Due to the perception that donkey skin and meat offer health advantages in other nations, notably in traditional Chinese medicine, the Upper East and North-East Regions of Ghana have increased their consumption of donkey skin and meat.
A concern to the donkey population and a potential factor in the extinction of the species in these areas is the increased hunting and illicit trade brought on by the rising demand for these items.
Dr. Roger Kanton, the head of the Ghana Poultry Network (GAPNET), and Donyaepa addressed the media about the pressing need to stop the hunting and sale of donkeys during a stakeholder engagement on July 6th, 2023, which was conducted in Bolgatanga.
Dr. Kanton highlighted that if this practise is not halted, the number of donkeys might decline considerably over the next few years.
Dr. Kanton emphasised the ecological effects while elaborating on the significance of donkeys as working animals in rural areas, helping with farming, transportation, and other critical duties. The lives of farmers and communities who depend on them might be negatively impacted by their absence since it can cause disruptions in local economies and agricultural practises.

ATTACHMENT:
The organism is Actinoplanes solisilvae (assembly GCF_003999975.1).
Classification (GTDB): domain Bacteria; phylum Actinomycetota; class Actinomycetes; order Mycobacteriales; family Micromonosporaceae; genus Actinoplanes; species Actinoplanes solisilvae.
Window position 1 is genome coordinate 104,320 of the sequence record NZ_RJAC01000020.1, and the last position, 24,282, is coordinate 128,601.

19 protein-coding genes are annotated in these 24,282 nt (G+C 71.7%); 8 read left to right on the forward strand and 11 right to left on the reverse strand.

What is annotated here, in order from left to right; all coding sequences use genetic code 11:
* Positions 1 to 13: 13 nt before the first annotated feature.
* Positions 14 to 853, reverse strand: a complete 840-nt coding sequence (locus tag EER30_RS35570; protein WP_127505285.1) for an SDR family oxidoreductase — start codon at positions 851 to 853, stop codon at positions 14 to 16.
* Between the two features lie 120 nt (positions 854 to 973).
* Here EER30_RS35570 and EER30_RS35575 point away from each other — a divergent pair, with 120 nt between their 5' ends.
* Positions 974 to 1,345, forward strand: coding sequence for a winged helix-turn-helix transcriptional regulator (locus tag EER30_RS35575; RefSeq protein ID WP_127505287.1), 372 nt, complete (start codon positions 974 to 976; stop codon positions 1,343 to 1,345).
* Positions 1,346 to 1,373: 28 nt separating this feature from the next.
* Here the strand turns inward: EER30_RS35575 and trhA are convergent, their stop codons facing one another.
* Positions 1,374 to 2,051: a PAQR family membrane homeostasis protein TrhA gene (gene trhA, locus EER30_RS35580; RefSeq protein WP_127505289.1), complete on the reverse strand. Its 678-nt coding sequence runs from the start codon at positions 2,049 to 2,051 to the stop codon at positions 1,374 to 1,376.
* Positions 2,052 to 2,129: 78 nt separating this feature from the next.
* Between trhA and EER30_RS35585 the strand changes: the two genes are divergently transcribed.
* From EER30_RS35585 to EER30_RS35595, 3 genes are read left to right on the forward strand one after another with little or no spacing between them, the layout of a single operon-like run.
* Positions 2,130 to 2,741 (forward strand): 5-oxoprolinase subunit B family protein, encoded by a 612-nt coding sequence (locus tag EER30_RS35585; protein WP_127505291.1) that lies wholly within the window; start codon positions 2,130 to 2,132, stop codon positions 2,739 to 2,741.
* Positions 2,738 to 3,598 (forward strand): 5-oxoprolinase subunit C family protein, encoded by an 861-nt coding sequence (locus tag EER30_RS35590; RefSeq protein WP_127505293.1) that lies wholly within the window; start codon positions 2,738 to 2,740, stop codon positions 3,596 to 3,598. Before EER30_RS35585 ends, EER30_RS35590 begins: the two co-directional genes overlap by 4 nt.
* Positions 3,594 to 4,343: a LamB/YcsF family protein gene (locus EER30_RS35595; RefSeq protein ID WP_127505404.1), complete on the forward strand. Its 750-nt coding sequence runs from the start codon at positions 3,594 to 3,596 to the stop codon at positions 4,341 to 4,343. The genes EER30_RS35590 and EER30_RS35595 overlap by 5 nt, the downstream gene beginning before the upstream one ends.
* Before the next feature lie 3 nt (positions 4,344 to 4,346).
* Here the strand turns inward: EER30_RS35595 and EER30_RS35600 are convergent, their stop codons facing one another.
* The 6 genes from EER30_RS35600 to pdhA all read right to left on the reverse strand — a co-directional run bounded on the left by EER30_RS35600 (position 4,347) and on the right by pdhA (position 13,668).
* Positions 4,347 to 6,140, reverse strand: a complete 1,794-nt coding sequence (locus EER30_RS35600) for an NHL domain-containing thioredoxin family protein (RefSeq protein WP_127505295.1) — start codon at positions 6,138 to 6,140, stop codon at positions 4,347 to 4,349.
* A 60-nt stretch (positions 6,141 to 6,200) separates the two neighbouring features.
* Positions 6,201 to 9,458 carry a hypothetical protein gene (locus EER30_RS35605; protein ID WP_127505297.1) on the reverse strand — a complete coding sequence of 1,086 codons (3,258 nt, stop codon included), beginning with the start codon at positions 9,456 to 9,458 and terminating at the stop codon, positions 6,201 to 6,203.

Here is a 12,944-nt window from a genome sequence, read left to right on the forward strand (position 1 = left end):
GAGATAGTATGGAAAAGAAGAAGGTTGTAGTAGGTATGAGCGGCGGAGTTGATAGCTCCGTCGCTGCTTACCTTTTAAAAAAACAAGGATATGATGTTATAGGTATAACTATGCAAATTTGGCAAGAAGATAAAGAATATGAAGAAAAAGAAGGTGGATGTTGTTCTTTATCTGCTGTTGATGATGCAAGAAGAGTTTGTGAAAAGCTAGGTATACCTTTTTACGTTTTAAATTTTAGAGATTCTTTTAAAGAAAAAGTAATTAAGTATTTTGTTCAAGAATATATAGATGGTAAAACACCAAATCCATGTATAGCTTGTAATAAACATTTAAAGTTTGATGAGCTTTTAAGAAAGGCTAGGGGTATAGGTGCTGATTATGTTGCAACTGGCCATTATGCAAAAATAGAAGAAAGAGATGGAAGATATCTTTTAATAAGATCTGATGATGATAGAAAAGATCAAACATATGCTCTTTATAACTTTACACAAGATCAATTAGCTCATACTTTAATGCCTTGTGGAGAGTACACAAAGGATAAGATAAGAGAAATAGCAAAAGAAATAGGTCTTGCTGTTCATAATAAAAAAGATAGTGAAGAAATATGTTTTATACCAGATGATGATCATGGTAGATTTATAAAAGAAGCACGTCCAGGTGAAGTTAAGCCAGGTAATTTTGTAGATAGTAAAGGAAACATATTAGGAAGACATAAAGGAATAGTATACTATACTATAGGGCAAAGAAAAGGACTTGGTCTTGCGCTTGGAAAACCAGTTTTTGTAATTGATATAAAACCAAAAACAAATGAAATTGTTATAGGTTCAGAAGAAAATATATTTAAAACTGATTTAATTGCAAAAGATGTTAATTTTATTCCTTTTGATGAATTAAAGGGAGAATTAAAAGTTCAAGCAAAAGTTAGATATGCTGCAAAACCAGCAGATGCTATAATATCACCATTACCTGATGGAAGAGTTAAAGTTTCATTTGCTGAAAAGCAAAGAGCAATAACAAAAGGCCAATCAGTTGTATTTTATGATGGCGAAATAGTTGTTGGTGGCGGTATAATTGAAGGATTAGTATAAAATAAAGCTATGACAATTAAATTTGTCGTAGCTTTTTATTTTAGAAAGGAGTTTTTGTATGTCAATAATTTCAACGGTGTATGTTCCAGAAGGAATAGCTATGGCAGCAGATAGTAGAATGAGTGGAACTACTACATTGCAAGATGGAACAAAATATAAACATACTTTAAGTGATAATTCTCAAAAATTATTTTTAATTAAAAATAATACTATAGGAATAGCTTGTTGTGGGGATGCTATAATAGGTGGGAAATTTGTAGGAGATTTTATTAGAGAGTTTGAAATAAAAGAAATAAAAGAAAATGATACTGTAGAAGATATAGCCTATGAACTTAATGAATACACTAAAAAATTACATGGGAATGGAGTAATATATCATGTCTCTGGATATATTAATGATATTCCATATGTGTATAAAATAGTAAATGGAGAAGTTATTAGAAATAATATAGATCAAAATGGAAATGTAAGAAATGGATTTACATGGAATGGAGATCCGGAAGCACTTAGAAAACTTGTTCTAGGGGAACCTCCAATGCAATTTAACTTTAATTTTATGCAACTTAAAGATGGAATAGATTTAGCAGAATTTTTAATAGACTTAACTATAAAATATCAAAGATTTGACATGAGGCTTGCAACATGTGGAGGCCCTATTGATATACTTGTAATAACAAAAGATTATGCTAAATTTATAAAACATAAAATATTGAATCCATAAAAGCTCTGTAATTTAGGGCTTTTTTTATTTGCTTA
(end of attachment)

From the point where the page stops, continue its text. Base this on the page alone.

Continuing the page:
Dr. Kanton urged the government and other pertinent institutions to strengthen the 2016 law prohibiting the slaughter of donkeys after realising the gravity of the issue.
To combat unlawful hunting and trading, he underlined the necessity for greater law enforcement. Dr. Kanton pleaded with the legislature to approve the bill, arguing that by working together, we can assure the survival of donkeys and preserve the delicate balance of ecosystems.
The Ghana Poultry Network (GAPNET) and Donyaepa organised the stakeholder engagement, while BROOKE, a global nonprofit organisation devoted to enhancing the welfare of horses, donkeys, and mules, provided financial support.